The color of the light depends on the size of the dot and the material it is made from: large quantum dots emit red light, the smallest quantum dots emit blue light, and quantum dots of intermediate sizes can produce light in the rest of the spectrum. The colors are very bright, and can be tuned precisely when the quantum dots are made by controlling the proportions of raw ingredients and the temperature of the process, which limits the growth of the quantum dot crystals.

Quantum dots are significantly brighter than the phosphors used in most modern flat screens. They are highly efficient at absorbing light and re-emitting it in their signature color. And quantum dots are also chemically stable, and less prone to fade over time than conventional phosphors.

This makes quantum dots the prime contenders to replace the phosphors currently used in most displays. Some analysts speculate that the introduction of quantum dots in displays could affect demand for the rare earth elements (REEs) essential to many semiconducting display technologies, such as europium, terbium, and yttrium.

Recent shortages of such REEs have driven up production costs for flat screen displays, which have, in turn, driven manufacturers to look for new ways of making them. In 2008, phosphors for displays accounted for around 35 percent of the global demand for REEs – demand that could be expected to decline if quantum dots come into widespread use.

 

Quantum dots will arrive in our homes first as thinner flat-screen televisions with better colors, which are expected to reach the shops by the end of 2013.  The first designs are likely to integrate quantum dot technology into the existing production methods, improving the image quality by reproducing a greater range of colors than existing LCD screens.

A leading California-based nanotechnology company, Nanosys, is producing what it calls a “Quantum Dot Enhancement Film” for Korean electronics manufacturers LG and Samsung. The film is used as a phosphor in front of a blue LED backlight – light from the blue LED excites the quantum dots in the film, and they emit light in a range of colors that combine to form white light.

Blue LEDs are brighter and more energy efficient than white LEDS – and the quantum dot film produces white light that is better adjusted to human vision. Nanosys says the final image has a color range up to fifty percent greater than conventional LED screens, which are currently limited to about a third of the colors that the human eye can see. The Nanosys display uses about half the energy as a screen that uses white LEDs, which should help extend the battery life of mobile devices.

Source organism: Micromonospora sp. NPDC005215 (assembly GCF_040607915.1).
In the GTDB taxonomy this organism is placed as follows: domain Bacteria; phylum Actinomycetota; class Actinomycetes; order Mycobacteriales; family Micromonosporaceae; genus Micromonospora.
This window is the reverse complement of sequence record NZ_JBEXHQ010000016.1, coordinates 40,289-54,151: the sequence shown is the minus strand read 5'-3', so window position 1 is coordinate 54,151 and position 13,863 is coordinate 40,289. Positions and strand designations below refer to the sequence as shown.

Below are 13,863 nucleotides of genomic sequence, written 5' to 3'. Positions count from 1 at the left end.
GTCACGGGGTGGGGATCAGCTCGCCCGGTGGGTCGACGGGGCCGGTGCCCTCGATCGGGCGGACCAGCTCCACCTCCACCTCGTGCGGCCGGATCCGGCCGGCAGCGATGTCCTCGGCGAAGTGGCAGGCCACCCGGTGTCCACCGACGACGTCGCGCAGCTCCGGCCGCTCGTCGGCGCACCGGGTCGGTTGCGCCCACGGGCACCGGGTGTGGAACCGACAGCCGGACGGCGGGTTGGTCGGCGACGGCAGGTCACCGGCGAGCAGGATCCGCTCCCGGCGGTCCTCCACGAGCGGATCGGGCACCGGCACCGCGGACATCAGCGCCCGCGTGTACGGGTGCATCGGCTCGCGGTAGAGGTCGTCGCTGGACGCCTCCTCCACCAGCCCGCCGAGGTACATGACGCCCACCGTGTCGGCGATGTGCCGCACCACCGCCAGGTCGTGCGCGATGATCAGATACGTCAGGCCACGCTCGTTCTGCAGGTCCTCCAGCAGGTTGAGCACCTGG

British nanotechnology firm Nanoco Group is also supplying electronics manufacturers in Japan, the USA, Korea and Taiwan with quantum dots for electronic displays. The company’s chief executive has said the first products containing Nanoco’s quantum dots will hit the market next year, and the company has already made two milestone deliveries of quantum dots to one of its customers in Japan. Nanoco has not revealed which companies it is working with, but Sony and Sharp are known to be working on quantum dot display technology.

Nanoco Group began ten years ago as a university spinout, with technology developed at the Manchester University and Imperial College London; it is now one of the leading nanotechnology companies in the UK, and listed on the London Stock Exchange AIM market in 2009.

The company says it is exploring a range of new uses for its quantum dots, including government-funded research into using them to find and kill cancer cells, an agreement with one of the world’s largest lighting companies to develop uses for quantum dots in general lighting, and a development deal with semiconductor firm Tokyo Electronto develop a more efficient type of solar panels using quantum dots.  Both Nanoco and Nanosys have plans to increase the efficiency of solar cells – by using a screen of quantum dots to “tweak” the incoming sunlight, so more light matches the wavelengths absorbed by the silicon solar cells.